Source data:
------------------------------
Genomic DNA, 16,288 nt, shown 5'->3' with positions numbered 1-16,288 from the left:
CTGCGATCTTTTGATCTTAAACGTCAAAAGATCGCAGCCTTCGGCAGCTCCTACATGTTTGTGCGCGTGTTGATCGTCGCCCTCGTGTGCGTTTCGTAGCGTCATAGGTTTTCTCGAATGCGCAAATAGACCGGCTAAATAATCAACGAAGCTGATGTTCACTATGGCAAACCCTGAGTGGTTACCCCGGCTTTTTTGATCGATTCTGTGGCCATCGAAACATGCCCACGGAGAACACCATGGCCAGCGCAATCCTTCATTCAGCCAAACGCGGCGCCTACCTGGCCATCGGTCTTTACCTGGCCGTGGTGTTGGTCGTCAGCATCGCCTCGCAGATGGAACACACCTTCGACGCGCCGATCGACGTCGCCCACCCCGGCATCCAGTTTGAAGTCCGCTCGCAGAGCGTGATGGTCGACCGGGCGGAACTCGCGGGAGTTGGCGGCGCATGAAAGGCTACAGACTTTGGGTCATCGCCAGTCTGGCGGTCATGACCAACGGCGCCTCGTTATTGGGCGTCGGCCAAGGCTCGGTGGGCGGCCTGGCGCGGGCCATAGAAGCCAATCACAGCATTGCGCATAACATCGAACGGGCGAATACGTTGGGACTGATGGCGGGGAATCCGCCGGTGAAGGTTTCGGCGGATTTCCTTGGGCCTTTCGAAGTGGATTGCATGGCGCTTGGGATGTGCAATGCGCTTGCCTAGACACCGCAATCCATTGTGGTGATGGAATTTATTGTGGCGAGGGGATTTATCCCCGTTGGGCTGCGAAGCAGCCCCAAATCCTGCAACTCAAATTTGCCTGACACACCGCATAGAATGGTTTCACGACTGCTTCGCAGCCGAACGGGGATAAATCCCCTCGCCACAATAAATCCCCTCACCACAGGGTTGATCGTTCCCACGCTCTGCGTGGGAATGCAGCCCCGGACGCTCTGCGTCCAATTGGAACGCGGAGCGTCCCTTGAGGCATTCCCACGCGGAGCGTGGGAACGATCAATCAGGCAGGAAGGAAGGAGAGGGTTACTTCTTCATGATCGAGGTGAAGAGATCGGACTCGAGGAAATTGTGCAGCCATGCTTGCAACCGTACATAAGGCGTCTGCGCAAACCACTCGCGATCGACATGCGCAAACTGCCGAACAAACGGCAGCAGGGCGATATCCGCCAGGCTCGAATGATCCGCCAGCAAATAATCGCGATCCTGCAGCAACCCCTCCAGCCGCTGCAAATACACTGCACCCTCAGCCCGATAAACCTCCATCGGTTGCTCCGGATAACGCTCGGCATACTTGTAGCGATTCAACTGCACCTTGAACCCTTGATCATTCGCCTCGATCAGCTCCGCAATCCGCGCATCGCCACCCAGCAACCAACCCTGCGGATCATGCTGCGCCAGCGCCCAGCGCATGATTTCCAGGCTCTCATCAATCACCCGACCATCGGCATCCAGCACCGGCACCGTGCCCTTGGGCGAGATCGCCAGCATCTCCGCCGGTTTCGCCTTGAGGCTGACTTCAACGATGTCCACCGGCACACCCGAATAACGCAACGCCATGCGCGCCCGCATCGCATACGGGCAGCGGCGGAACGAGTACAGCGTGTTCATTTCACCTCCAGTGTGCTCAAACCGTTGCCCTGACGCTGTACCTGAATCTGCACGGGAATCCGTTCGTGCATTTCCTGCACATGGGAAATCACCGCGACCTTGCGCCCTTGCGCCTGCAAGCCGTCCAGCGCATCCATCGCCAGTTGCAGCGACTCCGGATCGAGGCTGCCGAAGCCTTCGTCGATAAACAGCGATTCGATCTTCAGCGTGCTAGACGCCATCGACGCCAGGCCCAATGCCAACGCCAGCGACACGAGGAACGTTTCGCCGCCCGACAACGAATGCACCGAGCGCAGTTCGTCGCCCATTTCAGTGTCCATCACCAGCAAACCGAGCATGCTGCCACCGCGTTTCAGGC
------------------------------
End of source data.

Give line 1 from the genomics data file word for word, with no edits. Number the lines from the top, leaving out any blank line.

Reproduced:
Genomic DNA, 16,288 nt, shown 5'->3' with positions numbered 1-16,288 from the left: